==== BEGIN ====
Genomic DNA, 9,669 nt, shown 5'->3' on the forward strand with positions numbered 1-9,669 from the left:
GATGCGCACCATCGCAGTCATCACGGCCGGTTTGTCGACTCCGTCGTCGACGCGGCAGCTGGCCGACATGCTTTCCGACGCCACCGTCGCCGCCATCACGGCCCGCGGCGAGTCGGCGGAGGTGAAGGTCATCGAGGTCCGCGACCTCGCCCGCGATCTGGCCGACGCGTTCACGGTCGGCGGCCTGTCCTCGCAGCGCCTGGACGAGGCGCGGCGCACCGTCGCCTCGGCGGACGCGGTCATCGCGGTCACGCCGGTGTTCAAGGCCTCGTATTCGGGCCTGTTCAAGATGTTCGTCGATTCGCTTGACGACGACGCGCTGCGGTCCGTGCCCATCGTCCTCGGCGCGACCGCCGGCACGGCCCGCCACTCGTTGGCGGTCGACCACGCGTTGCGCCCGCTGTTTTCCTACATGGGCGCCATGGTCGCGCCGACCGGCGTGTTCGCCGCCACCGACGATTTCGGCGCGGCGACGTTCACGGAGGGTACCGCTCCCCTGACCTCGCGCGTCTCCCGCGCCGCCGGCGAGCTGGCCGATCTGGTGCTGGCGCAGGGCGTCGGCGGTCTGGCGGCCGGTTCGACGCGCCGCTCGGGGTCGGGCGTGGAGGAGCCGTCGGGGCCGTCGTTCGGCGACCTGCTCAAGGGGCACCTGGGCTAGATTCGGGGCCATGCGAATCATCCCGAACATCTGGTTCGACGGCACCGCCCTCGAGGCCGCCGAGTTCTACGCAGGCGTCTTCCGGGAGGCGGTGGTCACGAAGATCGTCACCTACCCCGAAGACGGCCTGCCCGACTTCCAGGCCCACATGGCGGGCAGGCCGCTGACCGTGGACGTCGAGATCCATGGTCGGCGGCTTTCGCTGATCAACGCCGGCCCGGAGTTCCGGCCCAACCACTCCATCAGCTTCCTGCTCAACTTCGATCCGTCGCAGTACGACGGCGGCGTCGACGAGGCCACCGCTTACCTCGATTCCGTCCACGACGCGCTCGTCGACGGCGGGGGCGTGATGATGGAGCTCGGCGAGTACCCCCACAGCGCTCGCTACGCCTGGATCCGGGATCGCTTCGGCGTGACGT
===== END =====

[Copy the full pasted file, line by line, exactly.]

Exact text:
Genomic DNA, 9,669 nt, shown 5'->3' on the forward strand with positions numbered 1-9,669 from the left:
GATGCGCACCATCGCAGTCATCACGGCCGGTTTGTCGACTCCGTCGTCGACGCGGCAGCTGGCCGACATGCTTTCCGACGCCACCGTCGCCGCCATCACGGCCCGCGGCGAGTCGGCGGAGGTGAAGGTCATCGAGGTCCGCGACCTCGCCCGCGATCTGGCCGACGCGTTCACGGTCGGCGGCCTGTCCTCGCAGCGCCTGGACGAGGCGCGGCGCACCGTCGCCTCGGCGGACGCGGTCATCGCGGTCACGCCGGTGTTCAAGGCCTCGTATTCGGGCCTGTTCAAGATGTTCGTCGATTCGCTTGACGACGACGCGCTGCGGTCCGTGCCCATCGTCCTCGGCGCGACCGCCGGCACGGCCCGCCACTCGTTGGCGGTCGACCACGCGTTGCGCCCGCTGTTTTCCTACATGGGCGCCATGGTCGCGCCGACCGGCGTGTTCGCCGCCACCGACGATTTCGGCGCGGCGACGTTCACGGAGGGTACCGCTCCCCTGACCTCGCGCGTCTCCCGCGCCGCCGGCGAGCTGGCCGATCTGGTGCTGGCGCAGGGCGTCGGCGGTCTGGCGGCCGGTTCGACGCGCCGCTCGGGGTCGGGCGTGGAGGAGCCGTCGGGGCCGTCGTTCGGCGACCTGCTCAAGGGGCACCTGGGCTAGATTCGGGGCCATGCGAATCATCCCGAACATCTGGTTCGACGGCACCGCCCTCGAGGCCGCCGAGTTCTACGCAGGCGTCTTCCGGGAGGCGGTGGTCACGAAGATCGTCACCTACCCCGAAGACGGCCTGCCCGACTTCCAGGCCCACATGGCGGGCAGGCCGCTGACCGTGGACGTCGAGATCCATGGTCGGCGGCTTTCGCTGATCAACGCCGGCCCGGAGTTCCGGCCCAACCACTCCATCAGCTTCCTGCTCAACTTCGATCCGTCGCAGTACGACGGCGGCGTCGACGAGGCCACCGCTTACCTCGATTCCGTCCACGACGCGCTCGTCGACGGCGGGGGCGTGATGATGGAGCTCGGCGAGTACCCCCACAGCGCTCGCTACGCCTGGATCCGGGATCGCTTCGGCGTGACGT